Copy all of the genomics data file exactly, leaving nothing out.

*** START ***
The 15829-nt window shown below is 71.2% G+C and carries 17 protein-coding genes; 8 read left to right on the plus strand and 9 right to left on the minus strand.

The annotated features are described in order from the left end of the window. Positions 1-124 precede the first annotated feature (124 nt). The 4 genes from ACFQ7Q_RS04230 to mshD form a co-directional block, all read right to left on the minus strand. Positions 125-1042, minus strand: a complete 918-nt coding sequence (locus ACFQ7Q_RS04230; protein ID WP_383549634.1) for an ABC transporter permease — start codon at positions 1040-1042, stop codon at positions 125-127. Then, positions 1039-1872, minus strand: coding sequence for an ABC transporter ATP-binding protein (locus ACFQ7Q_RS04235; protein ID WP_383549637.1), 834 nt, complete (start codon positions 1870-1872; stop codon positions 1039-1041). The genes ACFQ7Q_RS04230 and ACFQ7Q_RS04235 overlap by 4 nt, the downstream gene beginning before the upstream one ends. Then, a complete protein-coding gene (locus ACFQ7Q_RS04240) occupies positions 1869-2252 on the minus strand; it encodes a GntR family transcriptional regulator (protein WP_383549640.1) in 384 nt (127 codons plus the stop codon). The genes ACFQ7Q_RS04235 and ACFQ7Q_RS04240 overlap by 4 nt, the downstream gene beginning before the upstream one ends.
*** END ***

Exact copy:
The 15829-nt window shown below is 71.2% G+C and carries 17 protein-coding genes; 8 read left to right on the plus strand and 9 right to left on the minus strand.

The annotated features are described in order from the left end of the window. Positions 1-124 precede the first annotated feature (124 nt). The 4 genes from ACFQ7Q_RS04230 to mshD form a co-directional block, all read right to left on the minus strand. Positions 125-1042, minus strand: a complete 918-nt coding sequence (locus ACFQ7Q_RS04230; protein ID WP_383549634.1) for an ABC transporter permease — start codon at positions 1040-1042, stop codon at positions 125-127. Then, positions 1039-1872, minus strand: coding sequence for an ABC transporter ATP-binding protein (locus ACFQ7Q_RS04235; protein ID WP_383549637.1), 834 nt, complete (start codon positions 1870-1872; stop codon positions 1039-1041). The genes ACFQ7Q_RS04230 and ACFQ7Q_RS04235 overlap by 4 nt, the downstream gene beginning before the upstream one ends. Then, a complete protein-coding gene (locus ACFQ7Q_RS04240) occupies positions 1869-2252 on the minus strand; it encodes a GntR family transcriptional regulator (protein WP_383549640.1) in 384 nt (127 codons plus the stop codon). The genes ACFQ7Q_RS04235 and ACFQ7Q_RS04240 overlap by 4 nt, the downstream gene beginning before the upstream one ends.